5. Oh man, this is sweet! I think this is the version of the song that was playing in the background of the Bionicle retrospective that they released back in the day. That was such a great video. X-Ray
  6. That was really fun, silly, and altogether entertaining! I haven't gotten too much into Gen 2 yet, but maybe I'll check it out in more detail now. This is a great way of referencing Gen 1, making fun of its sillier aspects, while at the same time working with Gen 2 in a creative way. Very good job indeed! X-Ray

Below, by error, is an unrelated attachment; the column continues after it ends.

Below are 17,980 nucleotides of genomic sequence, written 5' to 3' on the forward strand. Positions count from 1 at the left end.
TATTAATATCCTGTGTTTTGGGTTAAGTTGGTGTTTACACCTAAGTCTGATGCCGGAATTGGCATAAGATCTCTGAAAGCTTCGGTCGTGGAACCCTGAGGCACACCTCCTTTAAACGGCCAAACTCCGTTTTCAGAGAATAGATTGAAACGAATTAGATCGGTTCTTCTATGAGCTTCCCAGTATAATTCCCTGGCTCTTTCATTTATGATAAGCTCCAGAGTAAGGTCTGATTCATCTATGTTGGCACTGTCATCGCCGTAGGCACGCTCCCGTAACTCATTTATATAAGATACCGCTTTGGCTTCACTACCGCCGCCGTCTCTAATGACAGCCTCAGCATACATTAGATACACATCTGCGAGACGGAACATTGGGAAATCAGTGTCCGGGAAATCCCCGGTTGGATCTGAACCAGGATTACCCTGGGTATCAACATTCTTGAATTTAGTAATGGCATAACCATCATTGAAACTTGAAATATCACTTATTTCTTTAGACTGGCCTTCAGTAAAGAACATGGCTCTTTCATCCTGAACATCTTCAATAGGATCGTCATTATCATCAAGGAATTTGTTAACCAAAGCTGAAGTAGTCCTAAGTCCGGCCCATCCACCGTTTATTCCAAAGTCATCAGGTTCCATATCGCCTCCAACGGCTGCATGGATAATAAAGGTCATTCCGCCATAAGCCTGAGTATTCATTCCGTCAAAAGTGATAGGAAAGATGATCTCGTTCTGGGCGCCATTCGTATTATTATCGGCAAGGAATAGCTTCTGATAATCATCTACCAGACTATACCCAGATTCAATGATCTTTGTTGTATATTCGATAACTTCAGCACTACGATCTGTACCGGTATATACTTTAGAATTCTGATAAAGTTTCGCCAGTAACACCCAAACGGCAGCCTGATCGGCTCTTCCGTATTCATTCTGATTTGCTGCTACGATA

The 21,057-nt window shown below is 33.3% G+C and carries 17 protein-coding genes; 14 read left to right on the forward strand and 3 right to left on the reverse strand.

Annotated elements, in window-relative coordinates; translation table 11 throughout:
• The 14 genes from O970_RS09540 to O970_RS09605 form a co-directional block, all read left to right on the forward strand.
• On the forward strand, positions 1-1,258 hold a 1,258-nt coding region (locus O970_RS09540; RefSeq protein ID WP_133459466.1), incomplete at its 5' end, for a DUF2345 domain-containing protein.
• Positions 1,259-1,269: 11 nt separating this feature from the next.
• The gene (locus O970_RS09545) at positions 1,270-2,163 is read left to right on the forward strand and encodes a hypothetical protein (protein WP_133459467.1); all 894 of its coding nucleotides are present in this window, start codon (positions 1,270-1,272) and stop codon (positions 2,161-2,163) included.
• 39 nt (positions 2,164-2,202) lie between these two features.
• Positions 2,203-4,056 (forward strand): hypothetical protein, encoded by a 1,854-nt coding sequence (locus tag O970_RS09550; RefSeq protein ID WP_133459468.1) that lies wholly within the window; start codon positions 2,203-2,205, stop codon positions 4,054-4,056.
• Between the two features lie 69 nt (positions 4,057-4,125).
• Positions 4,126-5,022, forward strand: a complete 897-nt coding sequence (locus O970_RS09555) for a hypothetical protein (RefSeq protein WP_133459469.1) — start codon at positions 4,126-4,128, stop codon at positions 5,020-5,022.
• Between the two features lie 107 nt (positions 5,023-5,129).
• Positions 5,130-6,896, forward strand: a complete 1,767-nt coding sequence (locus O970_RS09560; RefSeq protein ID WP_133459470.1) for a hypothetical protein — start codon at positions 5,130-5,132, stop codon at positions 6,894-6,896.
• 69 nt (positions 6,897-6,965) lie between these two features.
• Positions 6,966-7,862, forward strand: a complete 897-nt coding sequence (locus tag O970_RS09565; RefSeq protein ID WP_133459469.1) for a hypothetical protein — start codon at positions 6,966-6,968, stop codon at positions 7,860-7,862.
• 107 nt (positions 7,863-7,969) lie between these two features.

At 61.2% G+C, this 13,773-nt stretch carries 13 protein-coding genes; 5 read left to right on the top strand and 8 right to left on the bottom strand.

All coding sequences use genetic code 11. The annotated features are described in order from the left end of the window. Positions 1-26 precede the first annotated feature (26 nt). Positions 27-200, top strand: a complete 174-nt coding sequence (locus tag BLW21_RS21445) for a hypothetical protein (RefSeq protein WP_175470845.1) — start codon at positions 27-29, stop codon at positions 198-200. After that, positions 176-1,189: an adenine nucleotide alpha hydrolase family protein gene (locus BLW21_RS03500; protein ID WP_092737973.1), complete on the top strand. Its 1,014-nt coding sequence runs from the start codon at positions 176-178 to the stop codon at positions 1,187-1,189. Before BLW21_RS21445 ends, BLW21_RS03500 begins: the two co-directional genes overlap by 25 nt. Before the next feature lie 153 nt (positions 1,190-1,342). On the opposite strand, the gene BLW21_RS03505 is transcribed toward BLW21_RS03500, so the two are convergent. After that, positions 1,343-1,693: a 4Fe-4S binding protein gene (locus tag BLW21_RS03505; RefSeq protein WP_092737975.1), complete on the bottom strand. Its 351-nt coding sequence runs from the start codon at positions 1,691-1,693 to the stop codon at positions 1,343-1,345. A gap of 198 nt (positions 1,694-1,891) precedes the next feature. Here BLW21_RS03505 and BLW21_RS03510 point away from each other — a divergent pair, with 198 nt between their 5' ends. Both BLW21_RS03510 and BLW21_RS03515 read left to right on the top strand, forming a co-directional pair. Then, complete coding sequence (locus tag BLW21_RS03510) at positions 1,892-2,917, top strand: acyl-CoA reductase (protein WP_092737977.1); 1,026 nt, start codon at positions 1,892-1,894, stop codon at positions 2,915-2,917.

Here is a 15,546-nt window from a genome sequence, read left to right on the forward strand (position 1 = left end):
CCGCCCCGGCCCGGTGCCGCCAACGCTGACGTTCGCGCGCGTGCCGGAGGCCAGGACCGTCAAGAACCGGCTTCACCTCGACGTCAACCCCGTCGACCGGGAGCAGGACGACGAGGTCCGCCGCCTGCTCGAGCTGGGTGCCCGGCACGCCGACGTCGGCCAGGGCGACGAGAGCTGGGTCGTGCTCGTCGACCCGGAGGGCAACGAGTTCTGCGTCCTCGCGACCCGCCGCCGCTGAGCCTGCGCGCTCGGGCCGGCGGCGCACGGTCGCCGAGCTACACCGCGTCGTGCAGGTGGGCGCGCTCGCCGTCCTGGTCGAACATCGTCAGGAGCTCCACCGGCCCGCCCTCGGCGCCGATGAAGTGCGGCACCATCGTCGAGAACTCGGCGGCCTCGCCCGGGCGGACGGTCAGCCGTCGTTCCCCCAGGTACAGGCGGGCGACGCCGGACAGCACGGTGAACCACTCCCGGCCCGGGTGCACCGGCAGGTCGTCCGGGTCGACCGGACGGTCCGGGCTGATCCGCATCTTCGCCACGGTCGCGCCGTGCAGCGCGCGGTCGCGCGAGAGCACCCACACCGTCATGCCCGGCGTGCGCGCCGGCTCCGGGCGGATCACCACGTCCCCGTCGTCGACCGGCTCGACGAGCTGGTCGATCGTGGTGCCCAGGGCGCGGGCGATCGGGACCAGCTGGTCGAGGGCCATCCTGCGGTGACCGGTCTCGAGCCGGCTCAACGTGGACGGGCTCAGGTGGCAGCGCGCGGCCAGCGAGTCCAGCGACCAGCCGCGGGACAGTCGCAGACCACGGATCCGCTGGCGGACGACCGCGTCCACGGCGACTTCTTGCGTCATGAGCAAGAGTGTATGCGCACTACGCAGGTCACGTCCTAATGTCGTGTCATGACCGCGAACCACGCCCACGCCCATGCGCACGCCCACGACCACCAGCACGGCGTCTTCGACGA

7. Funny stuff! Honest trailers are always good for a laugh. Man, I've got to get back into the swing of things... But anyway, I totally agree with the stuff you brought up in this little mini-comedy. TLR could have been done a lot better, and the amount of potential that went out the window with Tuma was almost as big at the Mata Nui robot. X-Ray